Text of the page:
Smug, ineffectual energy policy hurts only the poor

Caption: They’re just grateful they’re not using coal.

Celebrities talk a big game on climate change. They?re less adept at actually following through. ?Eco-warrior? extraordinaire Sting has been lecturing anyone who had the misfortune to hear about the ?environment? for decades; nonetheless, the Police were recently named ?the dirtiest band in the world? ? and not for any M?tley Cr?e-style backstage antics.

But such hypocrisy is not the sole preserve of mega-stadium acts. Not long ago, a local Australian band refused to perform a festival because it was part-sponsored by a mining company. Which lead some to ask: how were their gigs normally powered? By hippies chained to treadmills? Quote:

If only hypocrisy could be harnessed to power our country, the ?energy wars would be over. The energy ?trilemma? would be solved, hypocrisy being reliable (see social media any time), affordable (it?s free) and low emission (especially when expressed in writing). Next to sanctimony, it?s the great force of our age. End of quote.

Hypocrisy and sanctimony rule at every level of the energy debate. Quote:

The clamour to stop new coal-fired power generation, even to tide us over until battery technology improves the reliability of renewables, smacks of hypocrisy?Coal and iron ore in particular finance our lifestyle, making affordable cars, televisions, foreign holidays ? indeed all of the $35 billion worth of goods and services we import every month. End of quote.

Not to mention that endless river of i-gadgets, made possible only by staggering pollution in China, that no self-respecting climate warrior can do without. Quote:

The push to derail the Adani Carmichael mine in Queensland, which would provide electricity for low-income Indians, is the pointy end of an even more extreme movement, exemplified by Labor?s Richard Marles, that wishes for a collapse of the coal market.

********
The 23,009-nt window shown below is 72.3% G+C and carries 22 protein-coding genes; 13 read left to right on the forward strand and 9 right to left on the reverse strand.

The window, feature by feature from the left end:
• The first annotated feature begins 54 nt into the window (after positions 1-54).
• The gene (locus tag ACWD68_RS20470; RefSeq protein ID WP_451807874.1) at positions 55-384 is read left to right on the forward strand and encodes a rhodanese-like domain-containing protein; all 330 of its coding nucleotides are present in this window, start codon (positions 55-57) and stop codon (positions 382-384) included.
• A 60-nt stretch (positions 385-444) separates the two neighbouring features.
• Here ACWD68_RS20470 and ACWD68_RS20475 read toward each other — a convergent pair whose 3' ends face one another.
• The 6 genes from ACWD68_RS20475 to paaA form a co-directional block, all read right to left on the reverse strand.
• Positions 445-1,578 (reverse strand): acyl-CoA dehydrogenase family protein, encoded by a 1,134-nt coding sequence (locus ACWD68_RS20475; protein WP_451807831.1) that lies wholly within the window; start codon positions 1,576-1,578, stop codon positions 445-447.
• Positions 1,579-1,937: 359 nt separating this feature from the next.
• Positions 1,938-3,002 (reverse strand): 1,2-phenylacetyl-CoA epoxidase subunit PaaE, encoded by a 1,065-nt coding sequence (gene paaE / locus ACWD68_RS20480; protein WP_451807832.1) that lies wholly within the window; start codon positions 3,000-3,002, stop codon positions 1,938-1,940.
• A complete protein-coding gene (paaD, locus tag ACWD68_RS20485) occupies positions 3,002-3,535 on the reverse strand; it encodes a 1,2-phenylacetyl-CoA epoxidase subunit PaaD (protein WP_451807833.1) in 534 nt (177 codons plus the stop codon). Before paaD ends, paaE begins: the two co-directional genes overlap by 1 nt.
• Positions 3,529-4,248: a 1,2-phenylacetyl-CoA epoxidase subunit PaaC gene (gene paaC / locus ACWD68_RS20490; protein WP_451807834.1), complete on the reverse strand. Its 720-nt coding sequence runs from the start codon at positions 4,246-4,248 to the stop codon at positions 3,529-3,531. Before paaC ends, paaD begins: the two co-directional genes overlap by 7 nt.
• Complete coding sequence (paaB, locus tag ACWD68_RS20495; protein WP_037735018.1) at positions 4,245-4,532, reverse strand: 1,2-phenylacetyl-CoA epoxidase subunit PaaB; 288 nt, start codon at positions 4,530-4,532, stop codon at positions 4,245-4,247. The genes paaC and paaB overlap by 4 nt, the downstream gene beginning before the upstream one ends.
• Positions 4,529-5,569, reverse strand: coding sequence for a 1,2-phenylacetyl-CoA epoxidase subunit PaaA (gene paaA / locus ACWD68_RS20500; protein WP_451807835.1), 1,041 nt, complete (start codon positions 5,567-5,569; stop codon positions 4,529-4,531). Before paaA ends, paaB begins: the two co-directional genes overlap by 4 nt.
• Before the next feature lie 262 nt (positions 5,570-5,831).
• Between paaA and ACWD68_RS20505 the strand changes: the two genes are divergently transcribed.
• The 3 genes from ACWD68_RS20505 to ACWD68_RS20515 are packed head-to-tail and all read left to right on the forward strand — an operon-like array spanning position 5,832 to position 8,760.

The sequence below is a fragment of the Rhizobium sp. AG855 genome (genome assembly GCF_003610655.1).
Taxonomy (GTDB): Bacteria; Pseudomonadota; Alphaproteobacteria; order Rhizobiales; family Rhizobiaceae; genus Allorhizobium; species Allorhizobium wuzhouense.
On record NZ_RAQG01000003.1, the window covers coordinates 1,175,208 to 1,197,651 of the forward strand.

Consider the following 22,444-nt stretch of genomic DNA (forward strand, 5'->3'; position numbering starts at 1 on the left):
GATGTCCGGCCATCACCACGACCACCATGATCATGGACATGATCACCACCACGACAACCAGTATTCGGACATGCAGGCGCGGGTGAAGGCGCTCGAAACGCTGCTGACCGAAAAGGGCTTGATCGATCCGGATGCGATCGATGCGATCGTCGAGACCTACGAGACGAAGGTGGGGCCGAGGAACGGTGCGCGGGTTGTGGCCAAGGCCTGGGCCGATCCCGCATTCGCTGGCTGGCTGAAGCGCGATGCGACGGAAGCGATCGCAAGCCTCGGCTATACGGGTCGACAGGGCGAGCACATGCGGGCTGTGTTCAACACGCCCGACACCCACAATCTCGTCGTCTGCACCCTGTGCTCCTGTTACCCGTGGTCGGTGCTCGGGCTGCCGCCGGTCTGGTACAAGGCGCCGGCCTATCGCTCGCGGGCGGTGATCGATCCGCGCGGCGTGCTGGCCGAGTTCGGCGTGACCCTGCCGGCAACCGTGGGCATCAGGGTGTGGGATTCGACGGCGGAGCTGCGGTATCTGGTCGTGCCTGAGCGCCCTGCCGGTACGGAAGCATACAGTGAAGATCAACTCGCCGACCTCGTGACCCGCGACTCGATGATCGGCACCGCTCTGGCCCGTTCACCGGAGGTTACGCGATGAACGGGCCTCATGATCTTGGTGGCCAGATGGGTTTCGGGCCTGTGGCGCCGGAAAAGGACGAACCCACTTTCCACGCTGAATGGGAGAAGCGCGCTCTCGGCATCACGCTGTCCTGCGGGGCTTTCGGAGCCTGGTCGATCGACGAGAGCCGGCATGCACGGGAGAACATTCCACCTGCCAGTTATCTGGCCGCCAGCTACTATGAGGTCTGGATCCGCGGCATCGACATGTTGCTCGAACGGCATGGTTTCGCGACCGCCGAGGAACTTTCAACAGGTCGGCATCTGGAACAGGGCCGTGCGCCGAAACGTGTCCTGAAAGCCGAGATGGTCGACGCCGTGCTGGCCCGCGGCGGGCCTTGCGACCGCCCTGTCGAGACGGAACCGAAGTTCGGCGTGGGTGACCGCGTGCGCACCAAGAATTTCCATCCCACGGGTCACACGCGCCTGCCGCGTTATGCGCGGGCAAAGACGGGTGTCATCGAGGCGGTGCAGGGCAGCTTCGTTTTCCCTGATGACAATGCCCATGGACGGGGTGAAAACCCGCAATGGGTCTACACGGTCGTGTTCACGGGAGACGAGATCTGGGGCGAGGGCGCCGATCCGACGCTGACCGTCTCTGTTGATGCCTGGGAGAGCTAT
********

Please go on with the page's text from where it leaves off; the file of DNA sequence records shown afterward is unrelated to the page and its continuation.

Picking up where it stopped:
Without coal exports (and iron ore, the second most valuable) our currency would collapse?A world powered by renewable energy would be a scientific and ecological triumph, but also an economic disaster for Australia?However sunny and windy parts of the nation may be, we can?t bottle and export it?And we?re making life harder for ourselves in the meantime by forcing more renewable energy into our grid while letting reliable baseload power lapse, an approach described as ?chaotic? in the Australian Energy Market Operator?s December health check of the market.

It is hardly a free market in any meaningful sense, distorted as it is by state and federal regulations and interventions?Rent seekers are taking over the power grid. End of quote.

But, hey, at least we?re getting cheap, renewable power! Um?right? Quote:

Renewables advocates argue wind and solar are cheaper than coal and gas. Yet retail prices have increased 56 per cent in real terms across a decade as the renewables? share of energy supply has increased to about 16 per cent (55 per cent in South Australia). Correlation isn?t causation but at some point the dividend from this ?cheap? power source should start showing up on our bills.

Wholesale electricity prices in Victoria have increased from less than $40 to $100 a megawatt hour?In January this year they reached $250 a megawatt hour?

Even the authorities can?t be trusted. In early 2017, AEMO said Hazelwood?s closure ?wouldn?t compromise the security of the Victoria? electricity market. Then in November it pointed to ?heightened risk of supply disruptions for the coming summer.? End of quote.

theaustralian


The biggest problem, politically, is that those most in favour of renewables are largely insulated from the costs of their idiocy. Greens voters are the wealthiest voting bloc in the country. The ?Independent? MP Kerryn Phelps tub-thumps about renewables ? and represents the richest electorate in Australia. Subsidies for solar panels flow to older, wealthier households.

Yet poorer households spend more than three times as much of their income on energy as wealthy households.

But by far the biggest spenders on energy are businesses, who account for three-quarters of electricity use. As we saw with the Gillard government?s disastrous carbon tax, the sanctimonious policies of bourgeois greens cripple businesses and drive up prices everywhere.

The wealthy champion smug, hypocritical energy policies that make not a jot of difference to the world climate (Australia?s total emissions are just over 1% of the global total), and shove the burden of their staggering cost onto the poor, in Australia and the developing world.

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